Antarctica 2014: Christmas Eve South Pole Arrivals

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The past few days have been busy ones for the Antarctic skiers, some of which are now nearing their ultimate goal of the Geographic South Pole. The weather continues to be a challenge, as high winds, frigid temperatures, and whiteout conditions remain the norm, but that is typical for this time of year, which is actually the calmest season at the bottom of the world. But the finish line is now in sight, and it is now looking like a few of the explorers will have a very Merry Christmas indeed. 

The trio of Are Johnson, and Stéphanie and Jérémie Gicquel, look like they will be the next team to reach 90ºS. As per an update today, they are now just 26km (16 miles) from that point, which they expect to reach tomorrow afternoon. That will allow them to celebrate Christmas at the South Pole, where they’ll rest, regain some strength, and have a few good meals with other people before starting the return journey. By the time they get to the Pole, they will have been out on the ice for 40 days. That’s a good time for skiing across the Antarctic, and it has no doubt taken its toll on their bodies. 
Meanwhile, Frédérick Dion is also nearing the Geographic South Pole, although it remains unclear as to whether or not he’ll make it for Christmas as well. His latest update indicates that he is closing in on the 88th degree, but since he is kite-skiing, his progress is mostly dictated by the winds at this point. If he gets strong winds that blow in his favor, there is a chance that he’ll cover the distance necessary to reach the Pole by tomorrow or Thursday as well. Yesterday he knocked off 107 km (66.4 miles), which if he continues to do that, he’ll have a great shot at joining Are, Stéphanie, and Jérémie for a holiday celebration. As you probably already know, Fréd first skied to the South Pole of Inaccessibility before proceeding on to 90ºS. Once there, he’ll evaluate his plans for possibly skiing back to Hercules Inlet. 
Faysal Hanneche is another kite-skier trying to reach the South Pole, but is battling the elements mightily. Faysal has had more poor weather, which has slowed his progress once again. High winds are good for kiters, but not when whiteouts prevent you from seeing the surface around you. That can be dangerous for regular skiers, but when moving at high speeds while kiting, it is incredibly treacherous. To make matters worse, the explorer is starting to see signs of frostbite in his feet, which is becoming painful as well. He still has quite a distance to go before he reaches the South Pole, but thankfully the winds have turned more in his favor, and he is starting to pick up speed.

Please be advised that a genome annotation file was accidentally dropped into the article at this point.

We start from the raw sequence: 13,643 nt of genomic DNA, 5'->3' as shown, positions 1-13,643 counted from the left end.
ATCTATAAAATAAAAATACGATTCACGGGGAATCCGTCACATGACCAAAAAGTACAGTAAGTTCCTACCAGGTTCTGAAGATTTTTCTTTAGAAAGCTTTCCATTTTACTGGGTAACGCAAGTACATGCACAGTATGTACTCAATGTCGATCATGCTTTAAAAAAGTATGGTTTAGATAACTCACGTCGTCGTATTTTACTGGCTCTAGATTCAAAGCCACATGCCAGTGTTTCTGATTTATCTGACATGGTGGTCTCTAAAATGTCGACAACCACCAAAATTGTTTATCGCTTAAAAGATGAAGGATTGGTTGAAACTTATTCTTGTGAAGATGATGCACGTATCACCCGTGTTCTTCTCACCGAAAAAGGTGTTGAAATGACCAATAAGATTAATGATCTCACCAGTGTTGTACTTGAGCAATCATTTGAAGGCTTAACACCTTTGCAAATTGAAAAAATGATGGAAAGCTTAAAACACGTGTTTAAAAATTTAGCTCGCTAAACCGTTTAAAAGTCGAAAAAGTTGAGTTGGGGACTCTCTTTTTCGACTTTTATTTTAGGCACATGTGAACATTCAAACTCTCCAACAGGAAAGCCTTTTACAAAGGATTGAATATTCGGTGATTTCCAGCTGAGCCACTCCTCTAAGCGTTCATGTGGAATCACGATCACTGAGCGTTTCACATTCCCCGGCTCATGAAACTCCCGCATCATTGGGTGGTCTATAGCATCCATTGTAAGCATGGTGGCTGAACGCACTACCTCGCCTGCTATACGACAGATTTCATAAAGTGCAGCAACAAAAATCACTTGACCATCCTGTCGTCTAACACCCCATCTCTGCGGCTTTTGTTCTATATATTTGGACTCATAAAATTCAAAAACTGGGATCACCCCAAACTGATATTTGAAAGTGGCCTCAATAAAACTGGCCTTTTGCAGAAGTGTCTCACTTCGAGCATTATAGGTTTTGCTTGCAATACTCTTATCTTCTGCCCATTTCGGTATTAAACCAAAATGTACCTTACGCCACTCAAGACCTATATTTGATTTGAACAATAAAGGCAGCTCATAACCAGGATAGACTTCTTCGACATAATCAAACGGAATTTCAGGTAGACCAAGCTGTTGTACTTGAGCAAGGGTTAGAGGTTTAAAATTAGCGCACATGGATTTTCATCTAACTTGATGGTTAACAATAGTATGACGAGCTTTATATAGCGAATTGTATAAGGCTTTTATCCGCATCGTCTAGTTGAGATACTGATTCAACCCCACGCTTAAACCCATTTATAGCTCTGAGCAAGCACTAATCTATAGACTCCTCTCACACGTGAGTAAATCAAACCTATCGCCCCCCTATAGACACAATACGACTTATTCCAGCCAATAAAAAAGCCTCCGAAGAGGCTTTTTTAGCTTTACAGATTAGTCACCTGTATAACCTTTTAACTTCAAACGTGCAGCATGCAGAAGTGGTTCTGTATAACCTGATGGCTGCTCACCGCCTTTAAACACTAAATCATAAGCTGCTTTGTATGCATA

Solo-skier Newall Hunter has now been out on the ice for 28 days, and has found a good rhythm that is allowing him to cover 28+ km (17 miles) per day. This weekend he picked up a resupply, which provided him with extra food and water for the final push to the Pole. As of now, he is about 280 km (173 miles) from that point, so he is still a number of days away from wrapping up his expedition. Yesterday he ran into a bit of trouble when he entered a crevasse field covered in about 4 inches of fresh snow. Fortunately he didn’t suffer any injuries, or damage to his skis and sled. Still, it underscores the dangers of skiing in the Antarctic, where the weather and surface conditions will constantly test your awareness. 
Canadian Ian Evans and his team of skiers passed a significant milestone a few days back, reaching the half-way point on their journey to the South Pole. After picking up a resupply, they turned due south at last, and are likely to reach the finish line sometime next week. They have quite a few miles to go before they are at 90ºS, but the team is in good spirits and enjoying the journey so far. 
Finally, Manon Ossevoort (aka Tractor Girl) has wrapped up her return trip to Novo station. After driving a Massey Ferguson tractor to the South Pole in awful conditions, the return trip went much faster and easier than expected. They wrapped up the journey yesterday, and are now preparing to depart the frozen continent for home. 
Kraig Becker